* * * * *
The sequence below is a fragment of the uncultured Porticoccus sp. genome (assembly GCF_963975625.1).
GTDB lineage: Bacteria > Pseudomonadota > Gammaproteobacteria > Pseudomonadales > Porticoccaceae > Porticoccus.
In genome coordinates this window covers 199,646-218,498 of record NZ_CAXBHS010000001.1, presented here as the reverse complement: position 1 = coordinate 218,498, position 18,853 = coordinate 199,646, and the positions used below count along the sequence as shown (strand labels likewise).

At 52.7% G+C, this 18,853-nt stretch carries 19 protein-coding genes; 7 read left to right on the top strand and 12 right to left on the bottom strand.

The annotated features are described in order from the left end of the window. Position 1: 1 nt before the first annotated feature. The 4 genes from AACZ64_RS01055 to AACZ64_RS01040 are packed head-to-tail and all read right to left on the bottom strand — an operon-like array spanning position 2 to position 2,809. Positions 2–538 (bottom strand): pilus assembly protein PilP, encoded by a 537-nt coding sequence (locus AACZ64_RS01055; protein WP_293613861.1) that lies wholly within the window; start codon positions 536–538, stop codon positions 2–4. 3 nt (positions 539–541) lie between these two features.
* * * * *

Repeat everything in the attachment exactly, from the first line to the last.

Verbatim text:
The sequence below is a fragment of the uncultured Porticoccus sp. genome (assembly GCF_963975625.1).
GTDB lineage: Bacteria > Pseudomonadota > Gammaproteobacteria > Pseudomonadales > Porticoccaceae > Porticoccus.
In genome coordinates this window covers 199,646-218,498 of record NZ_CAXBHS010000001.1, presented here as the reverse complement: position 1 = coordinate 218,498, position 18,853 = coordinate 199,646, and the positions used below count along the sequence as shown (strand labels likewise).

At 52.7% G+C, this 18,853-nt stretch carries 19 protein-coding genes; 7 read left to right on the top strand and 12 right to left on the bottom strand.

The annotated features are described in order from the left end of the window. Position 1: 1 nt before the first annotated feature. The 4 genes from AACZ64_RS01055 to AACZ64_RS01040 are packed head-to-tail and all read right to left on the bottom strand — an operon-like array spanning position 2 to position 2,809. Positions 2–538 (bottom strand): pilus assembly protein PilP, encoded by a 537-nt coding sequence (locus AACZ64_RS01055; protein WP_293613861.1) that lies wholly within the window; start codon positions 536–538, stop codon positions 2–4. 3 nt (positions 539–541) lie between these two features.